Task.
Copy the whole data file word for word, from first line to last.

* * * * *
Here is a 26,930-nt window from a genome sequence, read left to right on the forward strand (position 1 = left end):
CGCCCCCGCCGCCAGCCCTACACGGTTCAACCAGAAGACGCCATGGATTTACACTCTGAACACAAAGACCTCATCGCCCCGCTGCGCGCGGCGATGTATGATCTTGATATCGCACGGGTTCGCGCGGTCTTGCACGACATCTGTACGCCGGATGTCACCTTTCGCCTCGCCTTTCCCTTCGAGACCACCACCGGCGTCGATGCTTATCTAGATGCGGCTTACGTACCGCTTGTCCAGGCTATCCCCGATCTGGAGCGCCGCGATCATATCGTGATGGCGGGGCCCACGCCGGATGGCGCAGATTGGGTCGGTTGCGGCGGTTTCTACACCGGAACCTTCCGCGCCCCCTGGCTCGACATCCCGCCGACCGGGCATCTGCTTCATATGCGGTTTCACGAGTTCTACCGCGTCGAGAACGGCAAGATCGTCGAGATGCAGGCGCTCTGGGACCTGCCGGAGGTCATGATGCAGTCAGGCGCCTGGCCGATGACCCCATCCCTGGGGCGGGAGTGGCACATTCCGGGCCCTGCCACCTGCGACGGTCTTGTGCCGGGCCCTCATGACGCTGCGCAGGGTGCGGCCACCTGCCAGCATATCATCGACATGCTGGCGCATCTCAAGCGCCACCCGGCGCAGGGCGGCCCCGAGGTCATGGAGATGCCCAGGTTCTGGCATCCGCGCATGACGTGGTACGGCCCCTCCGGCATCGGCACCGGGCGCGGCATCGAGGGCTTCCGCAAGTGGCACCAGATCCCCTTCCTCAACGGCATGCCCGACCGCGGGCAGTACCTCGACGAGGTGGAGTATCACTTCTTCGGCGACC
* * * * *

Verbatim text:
Here is a 26,930-nt window from a genome sequence, read left to right on the forward strand (position 1 = left end):
CGCCCCCGCCGCCAGCCCTACACGGTTCAACCAGAAGACGCCATGGATTTACACTCTGAACACAAAGACCTCATCGCCCCGCTGCGCGCGGCGATGTATGATCTTGATATCGCACGGGTTCGCGCGGTCTTGCACGACATCTGTACGCCGGATGTCACCTTTCGCCTCGCCTTTCCCTTCGAGACCACCACCGGCGTCGATGCTTATCTAGATGCGGCTTACGTACCGCTTGTCCAGGCTATCCCCGATCTGGAGCGCCGCGATCATATCGTGATGGCGGGGCCCACGCCGGATGGCGCAGATTGGGTCGGTTGCGGCGGTTTCTACACCGGAACCTTCCGCGCCCCCTGGCTCGACATCCCGCCGACCGGGCATCTGCTTCATATGCGGTTTCACGAGTTCTACCGCGTCGAGAACGGCAAGATCGTCGAGATGCAGGCGCTCTGGGACCTGCCGGAGGTCATGATGCAGTCAGGCGCCTGGCCGATGACCCCATCCCTGGGGCGGGAGTGGCACATTCCGGGCCCTGCCACCTGCGACGGTCTTGTGCCGGGCCCTCATGACGCTGCGCAGGGTGCGGCCACCTGCCAGCATATCATCGACATGCTGGCGCATCTCAAGCGCCACCCGGCGCAGGGCGGCCCCGAGGTCATGGAGATGCCCAGGTTCTGGCATCCGCGCATGACGTGGTACGGCCCCTCCGGCATCGGCACCGGGCGCGGCATCGAGGGCTTCCGCAAGTGGCACCAGATCCCCTTCCTCAACGGCATGCCCGACCGCGGGCAGTACCTCGACGAGGTGGAGTATCACTTCTTCGGCGACC